Concert Review – Bryan Ferry live in Las Vegas
Las Vegas and Bryan Ferry are a perfectly blended cocktail of mystery and seduction. Equal parts old-school crooner and art-rock pioneer, Ferry’s infallible legacy in music needs little introduction.
With subtle elegance, he walks on to the stage at the aptly named Chelsea and holds an entire audience in his spell for almost two hours. The Englishman wastes little time talking throughout the night and allows each carefully arranged song to enrapture the unusually attentive Vegas audience.
Roxy Music’s influence on glam-rock, new wave and dance music bleeds into almost everything released since 1980, so Ferry’s deep setlist pulls from all stages of his career. To pull off the show so eloquently, Ferry has assembled one of the strongest roster of musicians currently on the road (Roger Waters’ current tour might be the only rival). Studio legend Chris Spedding shares the six-string responsibilities with Jacob Quistgaard while multi-instrumentalists Marina Moore and Jorja Chalmers add violin, saxophone and keyboards. The formidable band shifts effortlessly between the art-rock edginess of early Roxy Music with the smooth soulfulness that permeates the band’s latter albums and Ferry’s solo career.
In many ways, Ferry represents a musical James Bond where an underlying melancholy draws us close enough for him to whisper in our ears. Older only in age, Ferry still strikes a refined pose in his slim fitting suit and piercing eyes. Throughout the night, it is debatable who is watching who as Ferry holds us affixed by his dark gaze. On Bob Dylan’s “Simple Twist of Fate”, he brings out the tantalizing possibilities of romance and sex in ways that Dylan could never capture in his own delivery. Whether inspiring an entire African tribe to worship him or a woman to jump on stage only to stand mesmerized by his presence (as happened tonight), Ferry’s magnetism functions on such a visceral level that we are all, in fact, slaves to love.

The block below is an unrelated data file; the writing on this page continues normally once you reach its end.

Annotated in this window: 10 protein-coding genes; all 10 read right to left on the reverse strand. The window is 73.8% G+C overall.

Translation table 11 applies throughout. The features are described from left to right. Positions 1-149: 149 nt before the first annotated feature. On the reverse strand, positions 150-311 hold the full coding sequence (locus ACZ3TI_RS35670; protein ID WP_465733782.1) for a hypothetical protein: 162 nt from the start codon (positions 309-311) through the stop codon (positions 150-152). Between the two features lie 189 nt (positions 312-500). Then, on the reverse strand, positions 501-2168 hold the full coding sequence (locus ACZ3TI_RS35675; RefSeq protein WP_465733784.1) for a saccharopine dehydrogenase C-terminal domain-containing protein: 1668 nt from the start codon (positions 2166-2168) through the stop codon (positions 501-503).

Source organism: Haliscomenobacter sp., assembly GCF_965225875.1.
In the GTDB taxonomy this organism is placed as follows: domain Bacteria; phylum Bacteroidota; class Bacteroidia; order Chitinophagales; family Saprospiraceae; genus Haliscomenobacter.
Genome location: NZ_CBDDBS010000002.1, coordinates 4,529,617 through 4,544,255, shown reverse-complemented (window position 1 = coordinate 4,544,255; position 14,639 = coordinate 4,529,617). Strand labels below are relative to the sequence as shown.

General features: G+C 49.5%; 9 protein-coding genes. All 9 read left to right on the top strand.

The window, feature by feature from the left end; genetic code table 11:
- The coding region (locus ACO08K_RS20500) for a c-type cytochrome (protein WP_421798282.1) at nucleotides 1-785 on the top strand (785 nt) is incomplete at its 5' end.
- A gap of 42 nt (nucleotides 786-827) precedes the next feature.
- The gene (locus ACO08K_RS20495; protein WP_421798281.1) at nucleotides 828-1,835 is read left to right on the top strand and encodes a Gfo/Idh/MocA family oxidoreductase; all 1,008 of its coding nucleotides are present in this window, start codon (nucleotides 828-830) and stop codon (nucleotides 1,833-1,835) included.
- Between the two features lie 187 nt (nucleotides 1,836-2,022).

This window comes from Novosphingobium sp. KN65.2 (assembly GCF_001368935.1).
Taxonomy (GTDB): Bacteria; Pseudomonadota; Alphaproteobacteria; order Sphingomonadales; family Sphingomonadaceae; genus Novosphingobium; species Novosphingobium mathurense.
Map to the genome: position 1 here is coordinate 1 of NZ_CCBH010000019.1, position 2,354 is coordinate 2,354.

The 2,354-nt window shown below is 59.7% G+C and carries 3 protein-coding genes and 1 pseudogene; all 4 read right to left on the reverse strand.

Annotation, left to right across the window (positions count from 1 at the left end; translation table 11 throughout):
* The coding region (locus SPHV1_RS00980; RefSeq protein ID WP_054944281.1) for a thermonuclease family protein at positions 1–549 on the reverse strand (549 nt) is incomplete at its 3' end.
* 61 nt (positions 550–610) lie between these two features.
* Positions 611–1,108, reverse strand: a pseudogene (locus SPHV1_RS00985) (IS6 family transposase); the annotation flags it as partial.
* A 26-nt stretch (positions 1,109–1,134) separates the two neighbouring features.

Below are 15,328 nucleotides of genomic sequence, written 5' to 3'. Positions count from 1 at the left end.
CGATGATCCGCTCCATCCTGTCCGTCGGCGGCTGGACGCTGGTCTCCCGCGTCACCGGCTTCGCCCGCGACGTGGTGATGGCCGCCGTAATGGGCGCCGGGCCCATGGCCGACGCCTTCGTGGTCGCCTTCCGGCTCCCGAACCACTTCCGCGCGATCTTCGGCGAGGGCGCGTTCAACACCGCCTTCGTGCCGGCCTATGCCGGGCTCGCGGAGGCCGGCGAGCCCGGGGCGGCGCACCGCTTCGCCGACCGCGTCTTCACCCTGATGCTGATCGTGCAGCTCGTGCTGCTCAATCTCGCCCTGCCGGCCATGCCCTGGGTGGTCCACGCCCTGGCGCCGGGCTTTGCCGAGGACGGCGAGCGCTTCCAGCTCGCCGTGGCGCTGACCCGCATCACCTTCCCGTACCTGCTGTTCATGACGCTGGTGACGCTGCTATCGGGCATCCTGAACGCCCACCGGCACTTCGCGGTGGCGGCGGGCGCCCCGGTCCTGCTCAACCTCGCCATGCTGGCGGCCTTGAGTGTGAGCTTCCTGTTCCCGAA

Completely entranced by perfect arrangements of lesser-known songs, we are jolted out of our spell by the familiar notes of “More Than This” as Ferry and the band string together a run of his most beloved hits including “Avalon”, “Love Is the Drug” and “Virginia Plain” – which ends with all of us screaming her name in the throes of musical ecstasy. Rather than leaves us breathless, Ferry and the band press deeper with an extended encore that ends with “Do the Strand” from Roxy Music’s 1973 masterpiece For Your Pleasure.
Walking offstage after a nod of appreciation to both the musicians and the audience, one is left with the impression that Ferry’s greatest pleasure lies in the songs themselves. Much like the brush of a hand that lingers a little too long, Ferry’s commitment to each note, each word, each moment of a song reveals his deepest desire as a musician – to find a shared intimacy through music. Such possibilities are becoming rare in popular music as product eats away at the corpse of art. Tonight’s tryst with Bryan Ferry reminds each of us that we are alive and that love exists in the warm touch of a song.